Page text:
When Jasmine had not heard from Chris for three days, she began to worry. Her phone calls were not answered. Then it hit her. He had gone ahead and pulled the blade loose.

“Oh, no,” she said. “He let them out.”

A Spooky Kind of Marriage

Ken and Kendra chose Halloween for their divorce. It made perfect sense to them. Their marriage had been one long horror story since their wedding reception. With costumes, no less. Ken’s Uncle Irving showed up at the wedding reception drunk. Later they found Kendra’s aunt, Alice, in the closet with Uncle Irving. It was not a pretty sight.

On the way to their honeymoon, the car had four flat tires all at the same time. The bed in the inn where they were staying broke during their first sexual encounter. And these were simply omens of things to come.

During the honeymoon, Ken got food poisoning, Kendra was bit by a rabid dog. While they shared a hospital room, their nurse was the spitting image of Nurse Ratched. And she behaved like her as well. It was becoming pretty obvious God did not want them to have a honeymoon.

Finally, they came home. And found that burglars had broken into their new house and trashed the place. Ken went back to work and was told to pick up his walking papers. Kendra was given her pink slip too. “Cut backs,” she was told.

If that wasn’t bad enough, Kendra’s favorite aunt, Hortense, died. At the funeral, Ken couldn’t help himself. He laughed out loud during the eulogy. Kendra pinched him hard. He had a sore spot from the pinch. His dermatologist told him it was cancer.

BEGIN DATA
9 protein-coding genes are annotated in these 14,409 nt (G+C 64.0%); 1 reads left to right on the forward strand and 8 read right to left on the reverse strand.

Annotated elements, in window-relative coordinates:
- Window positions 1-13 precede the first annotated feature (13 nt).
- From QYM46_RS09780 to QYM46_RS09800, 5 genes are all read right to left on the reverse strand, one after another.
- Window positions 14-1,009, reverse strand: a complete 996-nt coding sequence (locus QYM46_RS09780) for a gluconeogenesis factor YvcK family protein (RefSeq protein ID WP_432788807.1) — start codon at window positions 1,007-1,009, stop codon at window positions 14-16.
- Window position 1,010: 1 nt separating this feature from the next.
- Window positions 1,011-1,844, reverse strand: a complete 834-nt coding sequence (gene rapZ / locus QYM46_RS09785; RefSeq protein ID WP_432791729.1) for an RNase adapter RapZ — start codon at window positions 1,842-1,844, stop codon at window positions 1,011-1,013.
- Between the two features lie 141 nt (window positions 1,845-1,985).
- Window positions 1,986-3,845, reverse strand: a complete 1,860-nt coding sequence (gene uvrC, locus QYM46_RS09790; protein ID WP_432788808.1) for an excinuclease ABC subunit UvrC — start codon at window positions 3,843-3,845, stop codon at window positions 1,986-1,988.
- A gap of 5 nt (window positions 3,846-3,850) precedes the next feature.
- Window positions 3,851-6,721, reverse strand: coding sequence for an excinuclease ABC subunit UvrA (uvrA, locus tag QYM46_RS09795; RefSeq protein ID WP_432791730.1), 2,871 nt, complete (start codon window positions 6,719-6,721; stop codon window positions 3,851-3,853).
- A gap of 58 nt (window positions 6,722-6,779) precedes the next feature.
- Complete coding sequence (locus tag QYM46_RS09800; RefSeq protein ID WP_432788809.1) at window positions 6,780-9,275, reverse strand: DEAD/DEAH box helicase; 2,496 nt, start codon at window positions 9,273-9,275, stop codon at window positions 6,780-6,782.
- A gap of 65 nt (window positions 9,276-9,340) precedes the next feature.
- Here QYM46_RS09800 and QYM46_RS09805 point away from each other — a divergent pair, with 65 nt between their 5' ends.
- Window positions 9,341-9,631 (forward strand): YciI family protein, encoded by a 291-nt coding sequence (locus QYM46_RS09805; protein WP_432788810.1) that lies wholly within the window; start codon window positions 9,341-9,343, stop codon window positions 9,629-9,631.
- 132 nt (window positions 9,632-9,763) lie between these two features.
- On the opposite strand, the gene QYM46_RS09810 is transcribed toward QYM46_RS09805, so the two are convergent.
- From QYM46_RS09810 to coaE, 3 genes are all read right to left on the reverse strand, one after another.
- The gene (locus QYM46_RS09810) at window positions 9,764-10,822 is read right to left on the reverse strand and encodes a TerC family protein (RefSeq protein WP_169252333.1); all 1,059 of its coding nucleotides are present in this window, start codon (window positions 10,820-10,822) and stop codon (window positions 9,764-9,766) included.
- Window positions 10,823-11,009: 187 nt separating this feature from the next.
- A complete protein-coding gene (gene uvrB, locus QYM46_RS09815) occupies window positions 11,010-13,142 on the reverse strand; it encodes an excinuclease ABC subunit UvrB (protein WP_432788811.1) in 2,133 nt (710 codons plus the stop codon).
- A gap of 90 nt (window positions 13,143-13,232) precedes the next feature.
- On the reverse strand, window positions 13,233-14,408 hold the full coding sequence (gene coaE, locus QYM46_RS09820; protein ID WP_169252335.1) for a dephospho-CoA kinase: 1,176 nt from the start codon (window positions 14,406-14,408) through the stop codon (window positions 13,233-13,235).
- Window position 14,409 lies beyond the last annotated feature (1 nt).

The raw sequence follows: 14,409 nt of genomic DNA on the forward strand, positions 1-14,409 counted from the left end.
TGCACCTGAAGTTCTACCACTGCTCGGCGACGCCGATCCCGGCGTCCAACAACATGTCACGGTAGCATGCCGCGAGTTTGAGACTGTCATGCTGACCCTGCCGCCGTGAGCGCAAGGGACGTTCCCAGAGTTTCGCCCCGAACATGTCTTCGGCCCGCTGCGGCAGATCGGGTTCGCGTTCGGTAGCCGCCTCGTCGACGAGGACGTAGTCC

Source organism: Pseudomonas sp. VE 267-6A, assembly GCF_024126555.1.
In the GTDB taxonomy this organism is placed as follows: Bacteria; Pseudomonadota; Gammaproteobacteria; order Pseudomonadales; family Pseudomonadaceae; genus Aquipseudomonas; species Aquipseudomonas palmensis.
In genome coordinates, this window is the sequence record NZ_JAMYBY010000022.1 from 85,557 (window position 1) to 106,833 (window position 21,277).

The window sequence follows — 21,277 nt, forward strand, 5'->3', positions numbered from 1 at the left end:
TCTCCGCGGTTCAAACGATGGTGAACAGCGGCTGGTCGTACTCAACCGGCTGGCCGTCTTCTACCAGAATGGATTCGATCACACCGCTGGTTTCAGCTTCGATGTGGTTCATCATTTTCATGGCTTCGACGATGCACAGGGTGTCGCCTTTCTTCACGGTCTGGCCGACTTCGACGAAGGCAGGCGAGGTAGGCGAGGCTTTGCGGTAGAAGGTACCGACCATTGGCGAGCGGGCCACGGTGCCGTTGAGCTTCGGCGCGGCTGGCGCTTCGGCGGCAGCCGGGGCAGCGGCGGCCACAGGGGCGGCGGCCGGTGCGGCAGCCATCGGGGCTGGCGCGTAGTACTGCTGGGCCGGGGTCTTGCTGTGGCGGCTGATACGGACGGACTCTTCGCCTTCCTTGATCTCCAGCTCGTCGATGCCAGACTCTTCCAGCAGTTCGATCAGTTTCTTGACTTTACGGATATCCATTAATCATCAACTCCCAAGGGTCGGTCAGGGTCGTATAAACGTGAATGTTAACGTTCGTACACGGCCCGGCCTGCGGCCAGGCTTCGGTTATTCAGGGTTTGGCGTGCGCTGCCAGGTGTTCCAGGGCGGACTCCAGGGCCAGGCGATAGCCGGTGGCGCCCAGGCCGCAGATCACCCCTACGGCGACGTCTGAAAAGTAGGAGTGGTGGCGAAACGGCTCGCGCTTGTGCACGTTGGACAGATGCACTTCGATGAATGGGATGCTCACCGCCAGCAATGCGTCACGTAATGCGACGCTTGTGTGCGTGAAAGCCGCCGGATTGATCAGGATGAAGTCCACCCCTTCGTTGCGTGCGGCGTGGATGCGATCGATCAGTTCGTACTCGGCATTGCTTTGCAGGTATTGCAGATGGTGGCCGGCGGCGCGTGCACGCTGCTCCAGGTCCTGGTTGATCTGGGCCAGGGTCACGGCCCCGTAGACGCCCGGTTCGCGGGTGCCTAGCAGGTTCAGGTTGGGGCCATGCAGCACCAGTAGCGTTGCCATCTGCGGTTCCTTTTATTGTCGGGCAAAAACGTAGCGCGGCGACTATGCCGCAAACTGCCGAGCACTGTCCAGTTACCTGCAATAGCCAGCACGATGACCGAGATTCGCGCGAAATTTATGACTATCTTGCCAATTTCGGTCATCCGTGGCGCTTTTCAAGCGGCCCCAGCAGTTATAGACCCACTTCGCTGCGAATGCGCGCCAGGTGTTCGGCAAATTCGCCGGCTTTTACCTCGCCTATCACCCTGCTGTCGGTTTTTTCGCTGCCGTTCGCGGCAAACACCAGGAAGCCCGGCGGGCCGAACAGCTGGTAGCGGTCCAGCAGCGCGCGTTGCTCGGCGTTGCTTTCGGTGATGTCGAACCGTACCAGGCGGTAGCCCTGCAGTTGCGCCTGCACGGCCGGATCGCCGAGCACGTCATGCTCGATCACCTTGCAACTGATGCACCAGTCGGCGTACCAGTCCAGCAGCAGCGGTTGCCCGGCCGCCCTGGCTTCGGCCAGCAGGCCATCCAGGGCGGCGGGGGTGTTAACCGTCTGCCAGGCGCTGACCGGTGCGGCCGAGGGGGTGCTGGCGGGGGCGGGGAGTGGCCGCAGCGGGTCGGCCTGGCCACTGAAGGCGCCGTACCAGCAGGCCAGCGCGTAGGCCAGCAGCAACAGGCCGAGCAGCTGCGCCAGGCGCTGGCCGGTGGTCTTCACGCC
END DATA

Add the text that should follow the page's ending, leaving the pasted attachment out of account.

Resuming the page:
They started looking around for help. They went to a gypsy, Drina, and she supposedly removed the curse. Then they saw on tv that she was arrested. She was impersonating a gypsy and didn’t have a license to impersonate a gypsy. Who knew you needed a license? They went to a Catholic priest and he suggested an exorcism. Instead of delivering them from a demon, the exorcism invited more demons in.

They went to a Rabbi and he pronounced that the couple were Canaanites and worshippers of Baal. Then he said, “Let my people go.” Turns out his name was Moshe and he was practicing his lines for a new version of “The Ten Commandments”.

The procession of bad events during their marriage was like a Mardi Gras parade on steroids. After two years of broken legs, broken arms, poison ivy, legionaire’s disease, the swine flu, and poor employment prospects, they both decided they had had enough. They loved each other but enough was enough. They were not meant to be together. And they were definitely not soul mates.

They went down to the courthouse to receive their final divorce decree from the judge. They waited and waited, then they were told the judge was running late. By the end of the day, it was announced the judge had died. From food poisoning no less. As they walked out of the courthouse, the stone arch above the door pulled loose and fell, missing the two of them by six inches.

At that, Ken looked at Kendra. Kendra looked at Ken. Kendra said, “You go east, I’m going west.”

“Fine with me,” Ken agreed.

And off they went running in opposite directions.

Six months later, Kendra’s mother received a short note from her daughter. “Mom,” it began. Kendra always called her mother Mom. It seemed the right thing to do. “I arrived at the Mombai airport on April 7. And I am catching an Air India flight to Nepal. Love, Dra.”

She gave the ticket taker her ticket, crossed the boarding walkway, ducked and entered the small twin-engined air craft. She looked around for an empty seat. She saw one at the front and headed for it. She took her seat and buckled her belt. Then she looked at the man sitting next to her. It was Ken.

Later, in the day, CNN, Fox News and the other news organizations announced that an Air India plane had disappeared. The flight had last been seen flying somewhere over the Himalayas.

All one announcer could say about the ill-fated flight was this. “Let’s hope they landed in Shangri-La.”

Happy Halloween everybody.